The clean signal is sent to the LM311 + input in the clipping circuit. The LM311 - input is set to a fixed 6.9VDC level. When the 2N3906 emitter signal goes above 6.9VDC with large input signals, the LM311 output signal switches from low to high. This is fed through the 100nF capacitor to the input of the LMC555 pulse stretcher circuit (one shot). On the return from high to low, the pulse stretcher triggers and the the amber LED blinks on for a few tens of milliseconds to indicate clipping.
The clean audio signal is sent to the grid of the first 12AX7 section through the 100K drive control. If the drive control is set high, the signal on the first 12AX7 plate is distorted. The plate signal from the first 12AX7 section is fed to the second drive control via a 50nF DC blocking capacitor. The signal on the second 12AX7 plate is even more distorted. The distorted signal from the second 12AX7 plate is sent through a 50nF DC blocking capacitor and fed to the Mix control.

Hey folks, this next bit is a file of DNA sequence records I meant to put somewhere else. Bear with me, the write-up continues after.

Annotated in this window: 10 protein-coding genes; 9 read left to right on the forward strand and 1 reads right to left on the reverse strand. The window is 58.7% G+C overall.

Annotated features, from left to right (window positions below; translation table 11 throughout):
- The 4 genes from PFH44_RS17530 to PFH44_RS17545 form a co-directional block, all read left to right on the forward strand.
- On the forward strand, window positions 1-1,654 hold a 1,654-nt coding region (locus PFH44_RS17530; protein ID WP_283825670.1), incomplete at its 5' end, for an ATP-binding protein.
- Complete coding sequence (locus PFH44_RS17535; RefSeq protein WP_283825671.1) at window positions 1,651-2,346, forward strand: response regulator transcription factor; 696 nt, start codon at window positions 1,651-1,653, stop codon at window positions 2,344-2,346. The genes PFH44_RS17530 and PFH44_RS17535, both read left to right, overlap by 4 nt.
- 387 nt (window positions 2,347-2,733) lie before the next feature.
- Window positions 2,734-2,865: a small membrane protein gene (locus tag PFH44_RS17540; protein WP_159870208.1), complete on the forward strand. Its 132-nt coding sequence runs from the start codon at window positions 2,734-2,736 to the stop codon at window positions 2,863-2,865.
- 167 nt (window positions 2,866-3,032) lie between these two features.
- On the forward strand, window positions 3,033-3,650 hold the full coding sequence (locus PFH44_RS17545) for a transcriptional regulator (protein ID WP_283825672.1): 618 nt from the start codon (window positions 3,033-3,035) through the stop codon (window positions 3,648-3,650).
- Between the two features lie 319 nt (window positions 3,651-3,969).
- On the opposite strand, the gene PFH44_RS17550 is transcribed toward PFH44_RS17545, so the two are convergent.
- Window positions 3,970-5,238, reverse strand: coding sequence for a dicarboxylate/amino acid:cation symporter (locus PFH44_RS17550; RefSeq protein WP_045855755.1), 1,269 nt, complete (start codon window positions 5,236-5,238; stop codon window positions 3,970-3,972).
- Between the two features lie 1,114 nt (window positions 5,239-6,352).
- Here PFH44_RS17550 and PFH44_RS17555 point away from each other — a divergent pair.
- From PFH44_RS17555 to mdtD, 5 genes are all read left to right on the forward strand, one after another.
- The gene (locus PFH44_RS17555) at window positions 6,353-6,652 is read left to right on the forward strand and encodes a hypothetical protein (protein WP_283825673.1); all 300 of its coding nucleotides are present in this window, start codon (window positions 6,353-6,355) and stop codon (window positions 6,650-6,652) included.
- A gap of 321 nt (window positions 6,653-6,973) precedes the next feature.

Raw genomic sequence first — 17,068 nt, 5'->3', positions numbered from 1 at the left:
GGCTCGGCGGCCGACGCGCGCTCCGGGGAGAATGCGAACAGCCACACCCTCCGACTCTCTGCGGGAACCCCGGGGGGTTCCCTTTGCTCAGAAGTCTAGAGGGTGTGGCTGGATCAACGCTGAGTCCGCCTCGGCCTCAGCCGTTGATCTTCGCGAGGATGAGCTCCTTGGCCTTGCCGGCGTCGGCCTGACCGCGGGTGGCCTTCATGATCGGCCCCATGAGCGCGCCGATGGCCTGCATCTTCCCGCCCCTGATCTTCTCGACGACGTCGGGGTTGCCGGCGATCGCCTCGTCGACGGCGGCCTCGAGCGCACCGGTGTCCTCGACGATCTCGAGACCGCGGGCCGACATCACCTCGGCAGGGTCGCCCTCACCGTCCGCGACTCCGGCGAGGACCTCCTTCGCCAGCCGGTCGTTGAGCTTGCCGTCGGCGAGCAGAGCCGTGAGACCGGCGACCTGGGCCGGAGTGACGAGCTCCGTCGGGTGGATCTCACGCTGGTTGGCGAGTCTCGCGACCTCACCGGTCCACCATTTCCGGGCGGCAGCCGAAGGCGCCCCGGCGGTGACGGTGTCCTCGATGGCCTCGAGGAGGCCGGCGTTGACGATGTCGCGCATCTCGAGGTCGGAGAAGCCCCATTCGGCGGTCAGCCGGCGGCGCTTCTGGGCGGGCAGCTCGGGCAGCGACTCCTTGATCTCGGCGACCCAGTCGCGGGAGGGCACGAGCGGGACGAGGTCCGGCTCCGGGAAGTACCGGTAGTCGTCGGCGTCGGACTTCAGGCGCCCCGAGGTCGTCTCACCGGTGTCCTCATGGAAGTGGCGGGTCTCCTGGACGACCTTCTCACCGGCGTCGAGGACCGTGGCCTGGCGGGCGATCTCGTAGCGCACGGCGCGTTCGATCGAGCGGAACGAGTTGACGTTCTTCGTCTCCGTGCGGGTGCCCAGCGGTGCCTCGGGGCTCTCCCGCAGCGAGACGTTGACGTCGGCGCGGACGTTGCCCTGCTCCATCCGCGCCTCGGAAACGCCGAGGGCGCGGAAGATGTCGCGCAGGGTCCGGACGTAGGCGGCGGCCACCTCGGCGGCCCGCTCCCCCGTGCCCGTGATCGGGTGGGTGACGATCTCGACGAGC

The High Cut switch optionally puts a 68K/330pF or 68K/1nF RC filter to reduce the high frequency harmonics. The center tap of the Mix control contains a mix of the clean and distorted signals. This is sent to the Output Level control and switched to the Output jack via the foot switch and through the 100K/47K attenuator.
The circuit was built in a 3"x4"x5" aluminum box (see photos above). Two universal breadboard printed circuit boards were used for the solid state sections, one for the input amp and clip indicator circuitry and the other for the 30VDC power supply. The vacuum tube socket was mounted in the center of the box and the tube circuitry and controls were mounted on the top of the box. The tube circuitry was wired with a point-to-point method and short wires were used to reduce circuit crosstalk. All of the ground connections tie to a single point near one end of the tube socket to reduce ground loop hum.
The 30VDC power supply board's oscillator circuit produces a tone that can be picked up by the sensitive preamplifer input. The board should be located as far away from the preamp circuitry as possible. If the tone is still heard, it can be supressed by placing a grounded metal plate between the supply board and the preamp.